By Stephen Stribling
The century-old automotive business model is facing an unprecedented technological disruption. As the auto industry continues to embrace autonomous, shared and electric mobility, it is fast becoming the face of innovation – and investors are taking notice.
On average, current vehicles are in use for about an hour each day, yet account for almost half of the world’s oil demand and approximately 3,500 deaths worldwide. With statistics such as these, it is no wonder that companies are creating new ways to improve consumer experience, sustainability and public safety.
It’s important to remember that investing in the autonomous auto industry comes with risks and those interested should conduct lengthy research and possess a great deal of patience before making any decisions.
But for those with higher risk tolerances, consider opportunities beyond just those at the forefront of the movement (major auto manufacturers, mobile taxi services, new electric car manufacturers). Consider those who manufactures the components necessary to the innovation. Look below the surface to the suppliers such as the chip companies, sensor companies, optical companies, satellite companies, and ceramic material companies, just to name a few.
Here are some other growth areas to keep an eye on:
· Chemicals: If the demand for electric vehicles increases, an increased supply of battery-grade lithium will be needed. Lithium producers could benefit significantly from higher consumer adoption of electric vehicles.
· Electric Utilities: Electric energy will be in high demand as we shift from pump to plug-in charging. A transition to electric vehicles could be equal to one-third of total U.S. energy demand.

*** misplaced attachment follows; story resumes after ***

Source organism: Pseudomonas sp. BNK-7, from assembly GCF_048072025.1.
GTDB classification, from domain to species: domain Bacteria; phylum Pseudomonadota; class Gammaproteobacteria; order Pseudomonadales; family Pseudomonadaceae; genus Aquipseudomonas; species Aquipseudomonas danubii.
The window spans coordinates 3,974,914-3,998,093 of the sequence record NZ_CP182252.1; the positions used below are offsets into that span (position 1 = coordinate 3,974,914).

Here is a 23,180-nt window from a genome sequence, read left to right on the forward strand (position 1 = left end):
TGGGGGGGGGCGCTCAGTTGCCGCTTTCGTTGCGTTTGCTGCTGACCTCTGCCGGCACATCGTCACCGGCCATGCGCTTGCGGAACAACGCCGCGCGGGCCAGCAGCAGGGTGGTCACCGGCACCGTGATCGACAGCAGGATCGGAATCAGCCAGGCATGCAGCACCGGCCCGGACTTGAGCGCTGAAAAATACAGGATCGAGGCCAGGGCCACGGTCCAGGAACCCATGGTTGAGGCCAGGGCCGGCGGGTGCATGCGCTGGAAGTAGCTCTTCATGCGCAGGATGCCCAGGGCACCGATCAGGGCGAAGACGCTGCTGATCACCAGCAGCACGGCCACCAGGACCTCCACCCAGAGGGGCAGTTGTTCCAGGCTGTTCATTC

· Telecommunication Systems: An essential component of the autonomous ecosystem, telecom technology will be relied heavily upon to connect vehicles to each other and to infrastructure.
I fully believe that autonomous vehicles will be a common site in the near future. Seeing how modes of transportation has transformed over centuries from horses to vehicles to trains to planes, autonomous vehicles seems to be the next natural frontier. There are many possible improvements that could open the doors for new investment opportunities.
The speed and extent of the move toward autonomous driving ultimately remains uncertain as it’ll remain largely dependent on external forces such as regulatory developments, the rate of consumer adoption and the competitive environment.
However, while many of the benefits may take time to fully play out, it’s always worth keeping one eye on the future.
Stephen Stribling is a Financial Advisor with the Global Wealth Management Division of Morgan Stanley in Denver. He can be reached at 303-572-4889 or email@example.com.
The information contained in this article is not a solicitation to purchase or sell investments. Any information presented is general in nature and not intended to provide individually tailored investment advice. The strategies and/or investments referenced may not be suitable for all investors as the appropriateness of a particular investment or strategy will depend on an investor's individual circumstances and objectives. Investing involves risks and there is always the potential of losing money when you invest. The views expressed herein are those of the author and may not necessarily reflect the views of Morgan Stanley Wealth Management, or its affiliates. Morgan Stanley Smith Barney, LLC, member SIPC.